I'm curious about technical papers and peer review in the rubber industry.
This newfound interest came about when I was listening to a podcast of an NPR show, On the Media. One of the hosts, Bob Garfield, spent many years working for another of our company's publications, Advertising Age, and the show is a must for journalists or anyone interested in the media. Which—if you have positive thoughts about the media or, more likely, are enraged by it—is just about everyone.
This particular broadcast discussed the recent trend of a huge increase in retractions in scientific journals of published papers, specifically medical-related ones. In the past, unless the work proved to be fraudulent or grossly erroneous, the withdrawal and/or correction of a study was difficult and rare.
Not anymore, apparently. There remains a major problem, though, of actually getting the word out that a particular report has been refuted by a subsequent study. Oftentimes the retracted paper continues to be cited by authors in their own work—which a source on the broadcast chalked up primarily to laziness, with the author merely reading the abstract and title, and then citing it.
I wondered if this is a problem in the rubber industry, a science-based business.
I've edited, listened to (I didn't say I always understood) and seen delivered hundreds of technical papers over the years. I've heard some vigorous debates at tech conferences from the audience with authors, although mostly on the sideline after the speech. People in this business generally don't want to embarrass a speaker in public.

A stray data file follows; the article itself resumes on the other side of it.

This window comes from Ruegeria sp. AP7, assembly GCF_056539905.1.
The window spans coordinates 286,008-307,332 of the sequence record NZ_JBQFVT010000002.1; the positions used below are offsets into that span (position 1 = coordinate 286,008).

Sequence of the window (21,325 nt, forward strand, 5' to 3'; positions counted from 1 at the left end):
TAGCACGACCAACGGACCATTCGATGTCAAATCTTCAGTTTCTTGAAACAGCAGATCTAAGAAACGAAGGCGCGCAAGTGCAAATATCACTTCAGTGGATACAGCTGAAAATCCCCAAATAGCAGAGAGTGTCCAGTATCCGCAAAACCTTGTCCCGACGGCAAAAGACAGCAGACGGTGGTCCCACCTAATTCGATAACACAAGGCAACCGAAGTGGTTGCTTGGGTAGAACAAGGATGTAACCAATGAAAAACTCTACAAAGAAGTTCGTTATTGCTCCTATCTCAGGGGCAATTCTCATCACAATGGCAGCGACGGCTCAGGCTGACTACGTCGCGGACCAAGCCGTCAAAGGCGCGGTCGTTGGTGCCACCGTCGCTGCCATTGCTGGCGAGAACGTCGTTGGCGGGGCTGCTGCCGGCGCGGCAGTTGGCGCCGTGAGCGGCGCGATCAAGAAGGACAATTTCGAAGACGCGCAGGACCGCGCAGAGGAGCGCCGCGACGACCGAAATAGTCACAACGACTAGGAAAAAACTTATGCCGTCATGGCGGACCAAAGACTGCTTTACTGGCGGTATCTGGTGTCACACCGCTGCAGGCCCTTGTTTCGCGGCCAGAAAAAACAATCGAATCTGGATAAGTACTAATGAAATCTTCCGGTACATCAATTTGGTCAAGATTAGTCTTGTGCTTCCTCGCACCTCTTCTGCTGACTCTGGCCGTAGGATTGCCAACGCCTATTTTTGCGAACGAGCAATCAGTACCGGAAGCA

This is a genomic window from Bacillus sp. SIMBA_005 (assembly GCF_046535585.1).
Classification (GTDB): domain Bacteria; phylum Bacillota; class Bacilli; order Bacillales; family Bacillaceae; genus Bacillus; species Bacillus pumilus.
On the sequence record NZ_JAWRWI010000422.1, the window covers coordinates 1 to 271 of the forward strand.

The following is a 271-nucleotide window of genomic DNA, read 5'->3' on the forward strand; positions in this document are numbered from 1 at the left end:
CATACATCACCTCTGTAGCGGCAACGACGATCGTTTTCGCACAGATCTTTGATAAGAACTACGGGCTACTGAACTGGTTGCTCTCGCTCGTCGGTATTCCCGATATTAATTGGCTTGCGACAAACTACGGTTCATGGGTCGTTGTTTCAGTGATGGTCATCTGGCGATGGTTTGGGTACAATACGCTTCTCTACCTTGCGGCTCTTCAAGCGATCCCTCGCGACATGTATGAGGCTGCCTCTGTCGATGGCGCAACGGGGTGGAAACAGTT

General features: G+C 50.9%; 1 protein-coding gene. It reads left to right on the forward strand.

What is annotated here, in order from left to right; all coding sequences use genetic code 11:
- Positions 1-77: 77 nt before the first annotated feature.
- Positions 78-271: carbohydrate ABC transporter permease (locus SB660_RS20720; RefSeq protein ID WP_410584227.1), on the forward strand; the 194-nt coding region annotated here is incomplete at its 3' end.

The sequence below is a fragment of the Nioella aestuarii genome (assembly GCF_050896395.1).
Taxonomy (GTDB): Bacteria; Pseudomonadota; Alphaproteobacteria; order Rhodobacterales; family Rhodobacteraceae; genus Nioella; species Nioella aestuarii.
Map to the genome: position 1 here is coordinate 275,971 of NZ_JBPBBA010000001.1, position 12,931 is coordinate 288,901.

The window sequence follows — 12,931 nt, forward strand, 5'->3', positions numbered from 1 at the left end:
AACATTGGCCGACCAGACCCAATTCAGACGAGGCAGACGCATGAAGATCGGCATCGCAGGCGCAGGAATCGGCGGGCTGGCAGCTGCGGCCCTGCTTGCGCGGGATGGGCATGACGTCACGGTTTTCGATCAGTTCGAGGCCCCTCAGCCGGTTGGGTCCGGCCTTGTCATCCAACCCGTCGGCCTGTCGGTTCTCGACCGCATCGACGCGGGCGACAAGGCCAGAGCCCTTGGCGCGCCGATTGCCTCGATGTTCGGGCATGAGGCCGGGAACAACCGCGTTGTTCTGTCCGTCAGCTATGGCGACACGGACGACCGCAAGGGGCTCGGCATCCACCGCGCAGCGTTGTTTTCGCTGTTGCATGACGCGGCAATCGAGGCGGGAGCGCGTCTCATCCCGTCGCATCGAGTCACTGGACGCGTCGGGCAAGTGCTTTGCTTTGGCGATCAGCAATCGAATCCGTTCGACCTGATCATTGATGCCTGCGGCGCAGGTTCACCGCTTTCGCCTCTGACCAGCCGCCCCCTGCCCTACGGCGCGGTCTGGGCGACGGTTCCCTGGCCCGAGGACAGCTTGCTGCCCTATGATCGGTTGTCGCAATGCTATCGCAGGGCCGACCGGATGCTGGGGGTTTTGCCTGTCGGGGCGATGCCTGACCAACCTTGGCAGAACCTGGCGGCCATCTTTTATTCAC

Personally, I've never heard nor seen a technical presentation from a conference being retracted later, or just dissed by a new study. Maybe the peer review is more internal, within a company or community, and I just don't travel in the right circles.
But a public refuting of a previous tech paper—no, never.
Possibly it's just that my experience with tech papers is limited to those we publish in our newspaper, ones given at our various technical conferences, and presentations at symposia put on by groups like the ACS Rubber Division and rubber groups. The authors mostly work for or are sponsored by companies, so the subject matter ultimately, if not overtly, has a commercial aspect to it.
I wonder if authors, or the legal departments of their companies, fear lawsuits, so they are careful not to criticize other people's work. Perhaps they're just polite. Or maybe the rubber industry's obsession with secrecy keeps much of the “best stuff” under the proprietary wrapper, and out of the public domain.
I hope the last possibility isn't the case. Science has to breathe to live, to grow and develop, and it needs that cross fertilization.
Noga is the editor of Rubber & Plastics News.